Feeder guidance: 3D printed channel

    Feed cover: sheet metal

    Take up reels: 3d Printed plastics

    All 3D printed parts will come will be designed so they can be manufactured from billet steel in the event someone has access to a mill for fabrication.

  • License and System Diagram

    Andrew 08/17/2014 at 05:38 0 comments

    Just a quick update today on license of the work and the system diagram.

    In actually stopping to look at the license for this project as opposed to slapping on the common GPL Vx license I found one the mirrors many of my sentiments about licensing. the every classy, ever tasteful, not at all unprofessional

    DO WHAT THE FUCK YOU WANT PUBLIC LICENSE

    As i stated, it is a classy affair. In reality the license is essentially identical to releasing the work into the public domain. However with a little extra flourish and political sentimentality. The wiki is here, as well as some interesting discussion on the professionalism and challenges of using the DWTFYW.

    System Diagram

    This project does not take a lot of rocket science to work out. The system is relatively simple with communication to a host system (the PnP machine) and a few outputs to motors and sensors for the closed loop control. 

    SPI Bus

    An SPI bus provides simple communication from the host to all feeders. This allows the communication of additional information such as fault conditions, remaining components, feed rates, component pitch, low part count warmings etc. SPI is a simple protocol that most devices can interface with and reduces wiring complexity from the host.

    IO signals

    To improve functionality and allow for a reduced complexity system an input and output are provided. The input is an incremental part feed signal triggered on the rising edge. The output is an open collector drain signal for fault indication, such as a mis-feed, jam, empty feeder etc.

    Hardware

    Several motors and potentially a solenoid are going to be required in this system. Closed loop feedback is achieved with a photo interrupter over the holes in the tape. This ensures no mis-feeds occur in the system and can detect jams.

    In a further update further options for the control system will be analysed.

  • Research

    Andrew 08/07/2014 at 03:47 0 comments

    Over the past week or so I have been doing a lot of background research and exploring some of the existing solutions.

    This project has the advantage of working from existing commercial solutions. No point re-inventing the wheel or sprocket feeder in this case...

    Commercial Units:
    Mechanical - Some older units utilise a series of mechanical linkages to increment the tape when a bar above the unit is actuated from the picking head.
    Electrical - Modern units make use of cheaper electronics to advance the tape with electric motors. Styles vary drastically, all of them spool the cover strip in some manner then let the empty tape dump onto the floor. Electronics allow for smarter systems with feedback to the controller and additional information.
    Drag - Very cheap machines like the TM220A utilise the picking nozzle to advance the tape.

    Mechanical Systems:
    Advantages - Simple, fewer parts to fail, long life span with metal construction
    Disadvantages - Complex to design, high tolerances required for manufacture, no feedback, fiddly to 

    Electrical System:
    Advantages - Significant system feedback on feeder state, Chip counting, easily adapts to different components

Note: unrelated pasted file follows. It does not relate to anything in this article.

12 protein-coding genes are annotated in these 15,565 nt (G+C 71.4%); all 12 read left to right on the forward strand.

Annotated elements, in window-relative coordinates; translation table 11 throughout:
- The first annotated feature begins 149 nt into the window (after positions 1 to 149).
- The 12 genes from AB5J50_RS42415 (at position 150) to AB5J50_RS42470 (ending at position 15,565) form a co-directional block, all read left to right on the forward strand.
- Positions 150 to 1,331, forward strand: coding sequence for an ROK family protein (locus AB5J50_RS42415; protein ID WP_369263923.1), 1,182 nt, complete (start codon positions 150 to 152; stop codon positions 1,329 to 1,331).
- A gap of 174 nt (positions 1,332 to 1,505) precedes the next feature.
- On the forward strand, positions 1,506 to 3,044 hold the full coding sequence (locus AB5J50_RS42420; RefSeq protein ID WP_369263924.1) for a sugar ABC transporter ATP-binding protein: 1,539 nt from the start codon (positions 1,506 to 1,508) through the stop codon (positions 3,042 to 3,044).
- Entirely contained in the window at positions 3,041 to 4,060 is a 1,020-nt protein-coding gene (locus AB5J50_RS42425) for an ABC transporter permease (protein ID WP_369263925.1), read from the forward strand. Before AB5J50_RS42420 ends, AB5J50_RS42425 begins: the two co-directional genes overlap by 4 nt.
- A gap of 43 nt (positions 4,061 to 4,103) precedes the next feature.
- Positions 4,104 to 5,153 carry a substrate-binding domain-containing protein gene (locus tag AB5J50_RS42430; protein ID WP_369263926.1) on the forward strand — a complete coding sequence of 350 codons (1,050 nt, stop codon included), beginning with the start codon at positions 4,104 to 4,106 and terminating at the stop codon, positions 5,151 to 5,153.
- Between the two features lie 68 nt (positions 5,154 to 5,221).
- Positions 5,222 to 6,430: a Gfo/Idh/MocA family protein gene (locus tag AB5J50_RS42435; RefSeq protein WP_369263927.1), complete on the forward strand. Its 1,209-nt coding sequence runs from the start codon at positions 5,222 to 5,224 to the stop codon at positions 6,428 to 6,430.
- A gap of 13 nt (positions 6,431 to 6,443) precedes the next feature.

Disadvantages - Mechanical and electrical design required, reliable common sources of compact motors difficult

    Existing DIY designs

    There are very few examples of open soruce designs. Most people with advanced openPNP projects are using commercial feeders found on eBay or similar. This is the only example I was able to find of existing works http://tim.cexx.org/?p=803

    There are existing threads on diy PNP systems http://www.eevblog.com/forum/chat/better-pick-and-place-machine-diy/ This thread specifically makes mention of feeders being the most critical component of an open PNP system.

    Vibrating chip feeders have also been developed however they have none of the design challengs that a tape dispensor has. http://www.briandorey.com/post/DIY-Pick-and-Place-V2-Vibratory-Chip-Feeder.aspx

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Discussions

Tegwyn☠Twmffat wrote 04/12/2017 at 08:50 point

I like your licence agreement and the fact that hackaday allows some of the more esoteric anglo-saxon words!

  Are you sure? yes | no

K.C. Lee wrote 07/27/2014 at 10:54 point
Not my area, but this is what I think.

I like your idea as the pick & place takes away the limited work area available (especially in converted 3D printer) for populating the PCB. I think of it like the surgeon's assistants hand him/her the tools/materials requested so the he/she doesn't need to move away from the patient in the OR.

The feed system also do not require the same level of degrees of freedom/resolution as the pick & place heads as the reels or individual loose tapes are quite wide. Also multiple of such units can be use to get part in parallel.

  Are you sure? yes | no

Andrew wrote 07/27/2014 at 12:21 point
Thanks K.C.Lee i think it will be a great next step for home brew electronics and small scale manufacture.

The precision does not need to be too high, especially with machines that use flying vision, they can locate the components provided they are within an aproximate area so your cost of motor control and complexity of code is reduced.

It is not unusual for some machines to have upwards of 50 units, even for small manufacturers. Unfortunately a lot of commercial feeder units can cost upwards of $300 each.

  Are you sure? yes | no